Today as I was driving through the countryside I got to thinking. Well, thinking and singing. Thinging? (Insert snort-laugh here.) The two most common ways I while away the hours of driving, besides obviously concentrating on the road, are indeed thinking and singing. Since I finished program and thusly did away with the near-daily hour-long commute, I’ve actually missed the quiet time to ponder life’s little intricacies. Some of my best brainwaves hit me behind the wheel. Some people say they do their best thinking (and singing, actually) in the shower. Personally, I favour driving to indulge my wandering mind and dusty vocal chords. Maybe it’s because I’m more awake, or maybe there’s something about the blue sky and the miles and miles of cornfields that force my hand in coming up with something interesting to think about.
A problem with doing my best thinking on the road is that sometimes the inspiration bubble pops as soon as I emerge from the silver shell of wonder. When I pull that handle and step out onto the pavement, into the heat, my plans have a tendency to fizzle. Not that I don’t sometimes carry the inspiration I’ve discovered while shifting from fourth to fifth into my day, but there are times when leaving the sanctuary of the vehicle and emerging into the hustle-bustle of the world does away with serene thoughts. The thoughts I ponder on my drives are sometimes just that-serene, and fleeting. Other times, I feel angry behind the wheel, regardless of the stupidity level of other drivers on the road. Sometimes I laugh off someone cutting me off, and sometimes it drives me up the wall and causes me to utter obscenities and be thankful that no one can actually hear me. It’s all a matter of headspace, the mood within the car.
I didn’t always see driving as an opportunity to think. In fact, I resisted getting my liscence and even after I had gotten it, refused to drive my parents’ stick shift cars. After a few months’ resistence, I finally sat behind the wheel and dove into the world of motorized transportation one stall at a time. I resented the need to downshift at stop signs and the way my attention seemed to need to be in many places at once. I refused to drive in the country, I hated driving at night. I wouldn’t highway drive, and I certainly took other’s offers of rides more often than I offered myself. I had a horrendous sense of direction, getting myself lost within the city I had lived in for my whole life. When I learned I’d have to drive myself to and from program last fall, I shuddered at the thought of the commute. Begrudingly, I slowly edged myself onto the copious hours behind the wheel, having my parents drive me as often as possible. Eventually, I drove myself every day- in snowstorms, in rain showers, in the fog, in the dark. Little by little I came to experiment with different routes. I developed some directional skill for the first time in my life. I sang showtunes in the morning to perk myself up for a day full of therapy. I listened to John Mayer on the way home to calm my spinning head. The drive became what I never thought it would be- second nature. I used the drive as my transition from program-mode to home-mode, and began to actually enjoy the quiet space and time carved out of my day.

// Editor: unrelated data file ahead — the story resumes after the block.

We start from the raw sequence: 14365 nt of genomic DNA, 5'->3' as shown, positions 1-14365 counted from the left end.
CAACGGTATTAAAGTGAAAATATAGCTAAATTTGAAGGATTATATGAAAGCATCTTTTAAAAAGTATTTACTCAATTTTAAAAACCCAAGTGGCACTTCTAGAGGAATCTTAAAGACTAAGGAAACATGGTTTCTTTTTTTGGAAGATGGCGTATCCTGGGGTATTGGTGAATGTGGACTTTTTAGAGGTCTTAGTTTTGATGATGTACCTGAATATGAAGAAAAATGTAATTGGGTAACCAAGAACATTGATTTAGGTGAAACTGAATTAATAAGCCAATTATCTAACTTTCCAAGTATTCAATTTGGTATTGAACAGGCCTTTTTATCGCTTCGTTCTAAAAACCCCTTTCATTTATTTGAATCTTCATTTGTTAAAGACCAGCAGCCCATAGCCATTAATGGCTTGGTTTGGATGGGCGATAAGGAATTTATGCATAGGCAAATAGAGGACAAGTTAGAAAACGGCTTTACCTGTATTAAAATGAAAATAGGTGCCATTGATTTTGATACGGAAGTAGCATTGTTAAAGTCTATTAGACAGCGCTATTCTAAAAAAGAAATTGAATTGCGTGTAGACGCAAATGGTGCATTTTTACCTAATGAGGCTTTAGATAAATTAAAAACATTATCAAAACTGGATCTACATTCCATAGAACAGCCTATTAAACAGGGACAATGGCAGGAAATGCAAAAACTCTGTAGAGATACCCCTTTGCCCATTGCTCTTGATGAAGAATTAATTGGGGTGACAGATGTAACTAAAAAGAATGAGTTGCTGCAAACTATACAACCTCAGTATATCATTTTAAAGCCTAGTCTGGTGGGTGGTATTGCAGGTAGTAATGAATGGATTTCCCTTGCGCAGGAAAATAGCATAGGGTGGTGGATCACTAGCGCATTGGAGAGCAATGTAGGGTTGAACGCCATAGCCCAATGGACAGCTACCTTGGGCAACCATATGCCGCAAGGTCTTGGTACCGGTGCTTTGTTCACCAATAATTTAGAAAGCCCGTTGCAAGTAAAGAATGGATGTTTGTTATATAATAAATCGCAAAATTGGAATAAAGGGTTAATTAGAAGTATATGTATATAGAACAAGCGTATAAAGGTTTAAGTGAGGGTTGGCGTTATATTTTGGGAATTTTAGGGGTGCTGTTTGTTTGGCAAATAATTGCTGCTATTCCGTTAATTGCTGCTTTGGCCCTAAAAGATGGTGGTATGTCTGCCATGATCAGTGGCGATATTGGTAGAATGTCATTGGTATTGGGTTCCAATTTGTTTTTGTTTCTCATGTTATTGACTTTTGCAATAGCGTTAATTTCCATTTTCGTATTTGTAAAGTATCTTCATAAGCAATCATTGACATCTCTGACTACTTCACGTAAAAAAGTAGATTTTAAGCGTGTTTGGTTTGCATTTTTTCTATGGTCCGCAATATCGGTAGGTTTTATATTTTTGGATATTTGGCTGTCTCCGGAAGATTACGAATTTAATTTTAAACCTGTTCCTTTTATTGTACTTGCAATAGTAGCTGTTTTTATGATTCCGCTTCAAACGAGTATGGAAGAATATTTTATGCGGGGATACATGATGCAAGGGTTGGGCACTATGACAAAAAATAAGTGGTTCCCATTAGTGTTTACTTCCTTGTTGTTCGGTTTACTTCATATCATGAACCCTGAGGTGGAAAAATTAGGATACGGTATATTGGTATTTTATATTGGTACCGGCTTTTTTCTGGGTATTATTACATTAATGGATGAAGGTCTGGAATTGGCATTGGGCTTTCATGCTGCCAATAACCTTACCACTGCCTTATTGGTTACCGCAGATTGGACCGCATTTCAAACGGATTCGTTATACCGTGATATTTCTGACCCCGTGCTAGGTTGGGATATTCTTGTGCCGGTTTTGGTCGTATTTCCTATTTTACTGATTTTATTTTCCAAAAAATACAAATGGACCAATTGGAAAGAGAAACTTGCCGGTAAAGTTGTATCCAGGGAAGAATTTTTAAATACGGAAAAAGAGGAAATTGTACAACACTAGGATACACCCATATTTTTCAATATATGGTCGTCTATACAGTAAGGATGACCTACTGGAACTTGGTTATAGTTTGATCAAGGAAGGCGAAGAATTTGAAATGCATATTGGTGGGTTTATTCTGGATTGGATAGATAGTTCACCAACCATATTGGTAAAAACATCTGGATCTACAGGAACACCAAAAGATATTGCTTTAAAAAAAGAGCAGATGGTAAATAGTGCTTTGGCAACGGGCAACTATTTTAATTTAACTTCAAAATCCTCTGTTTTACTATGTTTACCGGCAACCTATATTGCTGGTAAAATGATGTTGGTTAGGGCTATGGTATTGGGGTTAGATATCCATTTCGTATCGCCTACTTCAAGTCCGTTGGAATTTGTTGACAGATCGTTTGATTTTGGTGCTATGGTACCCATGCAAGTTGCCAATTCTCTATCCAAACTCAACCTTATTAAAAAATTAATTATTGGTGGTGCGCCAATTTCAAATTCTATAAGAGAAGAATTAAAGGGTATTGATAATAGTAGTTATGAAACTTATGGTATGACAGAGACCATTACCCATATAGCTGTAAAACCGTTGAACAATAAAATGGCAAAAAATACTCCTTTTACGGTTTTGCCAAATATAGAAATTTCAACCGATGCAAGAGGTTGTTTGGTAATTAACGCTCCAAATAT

Driving is just another one of those things that I came to acknowledge as a part of my life. My relationship with my little car and my resistence to embrace it points out a characteristic I’m not proud of- my perfectionism. For the longest time, I thought that I was horrible at driving and directionally challenged, so I hated doing it. I learned, in time, that though I might still not be the person to ask for directions to anywhere but program, I can learn to enjoy things I’m not “perfect” at. And that just got me to thinking, this morning while I drove- what else might I miss out on if I don’t first give it a fair try?